ConDem Government sneaking in Badman's proposals

In last year's article about each political party's policy on home education we stated that "the Conservative Party appears to support home education but the question is can they be trusted after the general election?". Now it looks like the the ConDem coalition Government is trying to sneak in a proposal by the discredited Graham Badman behind the backs of home educators by interfering with their rights to deregister their children from school on demand.

A letter dated 7th March 2011 from the Department For Education that was circulated to the Education Forum and Ofsted contained the following text:

Parents deciding to Home Educate - Graham Badman's report on his Review of Elective Home Education in England, published in June 2009, recommended that when parents are thinking of deregistering their child from school to home educate, schools should retain such pupils on roll for a period of 20 school days so that should the parents change their minds, the child could be readmitted to the school. This period would also allow for the resolution of such difficulties that may have prompted the decision to remove the child from school. This recommendation was supported by the Children, Schools and Families Select Committee Report on Home Education published in December 2009.

We propose to add a regulation so that where a parent has de-registered their child from school to home educate them, the school will retain the child on the admissions register for a period of 20 school days. To ensure that the school's absence statistics are not affected by this we propose to change the definition of the absence code Z so that schools may use it to mark the register over the 20 day period (Code Z is currently used as an administrative tool that allows schools to put new pupils on the Admissions Register in advance of them starting at the school, rather than having the burden of putting them all on at the same time, and not have to mark them as absent in the register).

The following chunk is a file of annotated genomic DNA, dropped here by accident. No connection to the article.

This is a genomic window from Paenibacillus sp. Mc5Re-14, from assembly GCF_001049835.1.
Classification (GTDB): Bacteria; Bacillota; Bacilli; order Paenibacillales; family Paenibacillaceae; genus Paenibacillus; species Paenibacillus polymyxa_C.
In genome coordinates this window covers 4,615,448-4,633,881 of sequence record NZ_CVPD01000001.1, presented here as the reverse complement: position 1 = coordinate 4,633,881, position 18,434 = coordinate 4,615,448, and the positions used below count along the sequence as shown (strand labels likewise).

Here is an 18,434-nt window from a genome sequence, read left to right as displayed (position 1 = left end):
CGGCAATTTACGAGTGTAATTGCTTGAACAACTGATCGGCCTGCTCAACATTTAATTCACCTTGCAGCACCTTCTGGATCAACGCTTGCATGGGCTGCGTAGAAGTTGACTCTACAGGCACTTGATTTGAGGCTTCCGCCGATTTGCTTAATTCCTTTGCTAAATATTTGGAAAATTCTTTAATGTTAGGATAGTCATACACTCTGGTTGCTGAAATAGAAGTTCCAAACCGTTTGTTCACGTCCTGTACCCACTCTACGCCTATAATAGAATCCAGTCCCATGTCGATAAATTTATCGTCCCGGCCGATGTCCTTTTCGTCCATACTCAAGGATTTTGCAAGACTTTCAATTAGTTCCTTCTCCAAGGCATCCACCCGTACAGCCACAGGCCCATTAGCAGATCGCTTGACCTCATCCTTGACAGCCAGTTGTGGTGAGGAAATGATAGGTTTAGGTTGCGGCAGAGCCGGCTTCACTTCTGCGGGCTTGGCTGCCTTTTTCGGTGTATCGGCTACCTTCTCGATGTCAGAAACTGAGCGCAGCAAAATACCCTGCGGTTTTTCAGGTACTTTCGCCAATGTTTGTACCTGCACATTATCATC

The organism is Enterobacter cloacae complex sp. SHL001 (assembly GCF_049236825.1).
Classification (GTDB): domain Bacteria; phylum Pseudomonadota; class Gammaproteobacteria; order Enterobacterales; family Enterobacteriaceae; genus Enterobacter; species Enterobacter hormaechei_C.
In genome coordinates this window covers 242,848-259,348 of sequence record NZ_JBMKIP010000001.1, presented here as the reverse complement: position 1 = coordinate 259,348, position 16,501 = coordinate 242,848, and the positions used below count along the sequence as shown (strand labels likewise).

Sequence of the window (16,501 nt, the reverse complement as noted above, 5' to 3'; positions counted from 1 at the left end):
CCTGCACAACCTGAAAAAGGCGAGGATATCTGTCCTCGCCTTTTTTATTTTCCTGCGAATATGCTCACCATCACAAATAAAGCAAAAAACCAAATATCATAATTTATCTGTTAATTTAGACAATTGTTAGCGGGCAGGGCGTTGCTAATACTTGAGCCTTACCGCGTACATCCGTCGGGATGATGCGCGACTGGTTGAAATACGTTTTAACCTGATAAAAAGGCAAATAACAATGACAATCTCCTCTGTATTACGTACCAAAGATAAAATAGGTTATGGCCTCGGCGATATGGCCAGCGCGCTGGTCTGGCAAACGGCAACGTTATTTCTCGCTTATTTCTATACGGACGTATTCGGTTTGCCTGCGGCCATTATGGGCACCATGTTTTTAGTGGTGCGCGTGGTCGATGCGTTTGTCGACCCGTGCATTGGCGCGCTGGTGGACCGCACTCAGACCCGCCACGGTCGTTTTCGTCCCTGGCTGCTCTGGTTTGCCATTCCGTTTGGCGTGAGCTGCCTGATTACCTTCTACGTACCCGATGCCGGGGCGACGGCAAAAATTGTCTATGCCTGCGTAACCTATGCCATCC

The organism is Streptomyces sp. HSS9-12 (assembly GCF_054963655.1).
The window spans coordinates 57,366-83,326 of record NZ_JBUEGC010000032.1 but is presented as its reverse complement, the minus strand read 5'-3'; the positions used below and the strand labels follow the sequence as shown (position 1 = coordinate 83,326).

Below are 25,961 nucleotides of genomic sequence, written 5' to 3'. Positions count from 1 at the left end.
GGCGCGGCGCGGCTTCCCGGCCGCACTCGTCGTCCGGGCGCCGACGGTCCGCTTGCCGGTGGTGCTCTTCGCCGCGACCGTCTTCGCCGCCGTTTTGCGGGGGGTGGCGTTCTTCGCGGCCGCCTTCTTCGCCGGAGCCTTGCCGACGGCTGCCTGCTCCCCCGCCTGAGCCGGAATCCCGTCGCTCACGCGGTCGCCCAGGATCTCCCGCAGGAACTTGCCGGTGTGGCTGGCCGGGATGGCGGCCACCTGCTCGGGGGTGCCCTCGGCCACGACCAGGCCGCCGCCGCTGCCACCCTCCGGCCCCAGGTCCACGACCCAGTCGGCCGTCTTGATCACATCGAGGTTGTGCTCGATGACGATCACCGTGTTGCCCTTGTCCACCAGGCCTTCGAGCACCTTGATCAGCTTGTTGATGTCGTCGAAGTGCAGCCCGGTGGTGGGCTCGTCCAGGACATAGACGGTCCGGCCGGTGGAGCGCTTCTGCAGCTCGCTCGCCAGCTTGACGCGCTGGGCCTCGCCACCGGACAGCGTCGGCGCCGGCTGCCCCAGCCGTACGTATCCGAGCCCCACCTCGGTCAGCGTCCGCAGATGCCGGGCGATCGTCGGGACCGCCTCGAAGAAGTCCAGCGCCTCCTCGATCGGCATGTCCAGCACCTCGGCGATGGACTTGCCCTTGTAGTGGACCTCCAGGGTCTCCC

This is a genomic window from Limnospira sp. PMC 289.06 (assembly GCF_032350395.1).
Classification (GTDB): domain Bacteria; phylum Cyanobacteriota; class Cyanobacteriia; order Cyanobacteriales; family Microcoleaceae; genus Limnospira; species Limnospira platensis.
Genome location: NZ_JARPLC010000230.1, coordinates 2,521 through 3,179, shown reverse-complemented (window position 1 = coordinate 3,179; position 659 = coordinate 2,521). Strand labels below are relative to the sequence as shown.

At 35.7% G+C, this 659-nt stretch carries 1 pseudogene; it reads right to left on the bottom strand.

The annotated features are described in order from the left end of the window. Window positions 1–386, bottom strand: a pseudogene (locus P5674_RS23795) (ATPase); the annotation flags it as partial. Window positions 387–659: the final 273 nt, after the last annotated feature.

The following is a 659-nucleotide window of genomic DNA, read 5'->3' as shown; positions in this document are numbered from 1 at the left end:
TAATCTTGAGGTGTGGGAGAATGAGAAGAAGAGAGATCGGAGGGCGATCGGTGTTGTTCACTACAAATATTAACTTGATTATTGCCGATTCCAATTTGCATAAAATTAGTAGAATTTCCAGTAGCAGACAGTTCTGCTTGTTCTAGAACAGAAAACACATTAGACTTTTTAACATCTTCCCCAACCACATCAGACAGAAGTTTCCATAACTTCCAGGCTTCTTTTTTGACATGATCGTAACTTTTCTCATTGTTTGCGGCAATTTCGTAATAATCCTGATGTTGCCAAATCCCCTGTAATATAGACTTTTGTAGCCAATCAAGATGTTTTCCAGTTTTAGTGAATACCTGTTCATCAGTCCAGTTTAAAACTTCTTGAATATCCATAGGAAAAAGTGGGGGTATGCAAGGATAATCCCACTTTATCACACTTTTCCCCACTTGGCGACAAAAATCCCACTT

Attempting to resurrect Badman's discredited proposals is bad enough, but what is worse, is that the government has the cheek to do it so discreetly over a very short space of time and implement the changes via a Statutory Instrument. The government has failed to consult or inform home educators or prominent home education organisations about this change in legislation, which we at Asperger Home Education regard as a sinister and undemocratic act.

For those who are unaware of how Statutory Instruments work, they are controlled by a 'negative resolution procedure'. This means that once a Statutory Instrument is signed by a Government Minister and laid before Parliament, it is approved unless a motion to annul is passed by either the House of Commons or the House of Lords within 40 days.

This change in legislation is of concern to parents of children with Asperger Syndrome because the majority of such children attend state schools and only become home educated as a result of problems at school such as bullying or failure to meet their SEN. If the change in legislation is passed then it is highly likely that children with SEN will endure more harassment from LA officials than children without SEN. The situation will be more acute for children with Statements of SEN because the school will lose money once the child is deregistered. Experience has revealed that LA officials have a disliking of families who opt for home education whenever state schools do not meet their children's needs as it highlights the Government's own failure in providing for the needs of all children.

The timetable to implement the changes is as follows:

By 7 March - letter emailed to appropriate recipients
By 21 March - responses received
Week commencing 28 March* - regulations to be signed
By 1 April* - regulations laid in parliament
6 April - House rises for recess
On 1 September* - regulations come into force

*these timings depend on nature and content of the comments received from this letter.

A serious consequence of the change in legislation (pointed out by a number of home educators but probably overlooked by the establishment) is a potential for parents with no intention of starting home education to abuse the 20 day period reserving their child's place at school by taking a holiday. All parents have to do is withdraw their child from school by submitting a letter to the head teacher saying that their child is now home educated; take the holiday; then return their child to the same school by saying that home education is not working out right and their child would like to attend school again. It will be a legal way to evade truancy regulations because the child will not have been absent from school without good reason.

Our advice

Contact your MP as soon as possible requesting them to repeal this change in legislation, clearly stating the fact that the Government has not consulted or informed home educators beforehand.

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